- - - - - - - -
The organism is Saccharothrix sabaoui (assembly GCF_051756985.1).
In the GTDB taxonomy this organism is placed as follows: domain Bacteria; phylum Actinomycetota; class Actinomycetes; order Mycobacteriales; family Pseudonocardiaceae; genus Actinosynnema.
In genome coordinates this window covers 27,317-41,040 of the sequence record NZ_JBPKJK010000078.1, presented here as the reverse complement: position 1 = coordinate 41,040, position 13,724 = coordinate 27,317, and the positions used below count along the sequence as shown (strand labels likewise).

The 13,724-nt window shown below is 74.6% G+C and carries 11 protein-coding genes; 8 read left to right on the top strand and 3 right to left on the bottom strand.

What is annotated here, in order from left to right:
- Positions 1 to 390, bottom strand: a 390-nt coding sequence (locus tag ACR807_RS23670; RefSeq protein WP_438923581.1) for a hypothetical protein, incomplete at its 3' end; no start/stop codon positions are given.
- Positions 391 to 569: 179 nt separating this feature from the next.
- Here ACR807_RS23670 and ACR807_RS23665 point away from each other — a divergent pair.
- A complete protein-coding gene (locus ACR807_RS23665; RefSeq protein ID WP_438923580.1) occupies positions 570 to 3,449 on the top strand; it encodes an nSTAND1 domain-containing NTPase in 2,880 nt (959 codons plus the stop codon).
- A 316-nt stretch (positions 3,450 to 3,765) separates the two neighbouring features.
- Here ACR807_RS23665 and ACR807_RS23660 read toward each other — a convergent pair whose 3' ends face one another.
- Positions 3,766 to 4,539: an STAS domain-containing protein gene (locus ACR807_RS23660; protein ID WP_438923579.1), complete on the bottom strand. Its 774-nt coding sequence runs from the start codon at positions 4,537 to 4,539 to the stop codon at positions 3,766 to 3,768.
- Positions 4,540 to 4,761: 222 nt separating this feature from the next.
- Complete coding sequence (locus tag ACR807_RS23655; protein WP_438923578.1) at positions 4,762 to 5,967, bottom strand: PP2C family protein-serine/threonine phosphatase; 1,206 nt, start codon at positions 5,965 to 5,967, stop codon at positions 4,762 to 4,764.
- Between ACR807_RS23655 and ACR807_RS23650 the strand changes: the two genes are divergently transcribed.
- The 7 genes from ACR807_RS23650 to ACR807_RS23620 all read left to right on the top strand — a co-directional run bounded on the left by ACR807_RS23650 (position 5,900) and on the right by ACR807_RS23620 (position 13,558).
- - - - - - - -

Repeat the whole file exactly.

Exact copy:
The organism is Saccharothrix sabaoui (assembly GCF_051756985.1).
In the GTDB taxonomy this organism is placed as follows: domain Bacteria; phylum Actinomycetota; class Actinomycetes; order Mycobacteriales; family Pseudonocardiaceae; genus Actinosynnema.
In genome coordinates this window covers 27,317-41,040 of the sequence record NZ_JBPKJK010000078.1, presented here as the reverse complement: position 1 = coordinate 41,040, position 13,724 = coordinate 27,317, and the positions used below count along the sequence as shown (strand labels likewise).

The 13,724-nt window shown below is 74.6% G+C and carries 11 protein-coding genes; 8 read left to right on the top strand and 3 right to left on the bottom strand.

What is annotated here, in order from left to right:
- Positions 1 to 390, bottom strand: a 390-nt coding sequence (locus tag ACR807_RS23670; RefSeq protein WP_438923581.1) for a hypothetical protein, incomplete at its 3' end; no start/stop codon positions are given.
- Positions 391 to 569: 179 nt separating this feature from the next.
- Here ACR807_RS23670 and ACR807_RS23665 point away from each other — a divergent pair.
- A complete protein-coding gene (locus ACR807_RS23665; RefSeq protein ID WP_438923580.1) occupies positions 570 to 3,449 on the top strand; it encodes an nSTAND1 domain-containing NTPase in 2,880 nt (959 codons plus the stop codon).
- A 316-nt stretch (positions 3,450 to 3,765) separates the two neighbouring features.
- Here ACR807_RS23665 and ACR807_RS23660 read toward each other — a convergent pair whose 3' ends face one another.
- Positions 3,766 to 4,539: an STAS domain-containing protein gene (locus ACR807_RS23660; protein ID WP_438923579.1), complete on the bottom strand. Its 774-nt coding sequence runs from the start codon at positions 4,537 to 4,539 to the stop codon at positions 3,766 to 3,768.
- Positions 4,540 to 4,761: 222 nt separating this feature from the next.
- Complete coding sequence (locus tag ACR807_RS23655; protein WP_438923578.1) at positions 4,762 to 5,967, bottom strand: PP2C family protein-serine/threonine phosphatase; 1,206 nt, start codon at positions 5,965 to 5,967, stop codon at positions 4,762 to 4,764.
- Between ACR807_RS23655 and ACR807_RS23650 the strand changes: the two genes are divergently transcribed.
- The 7 genes from ACR807_RS23650 to ACR807_RS23620 all read left to right on the top strand — a co-directional run bounded on the left by ACR807_RS23650 (position 5,900) and on the right by ACR807_RS23620 (position 13,558).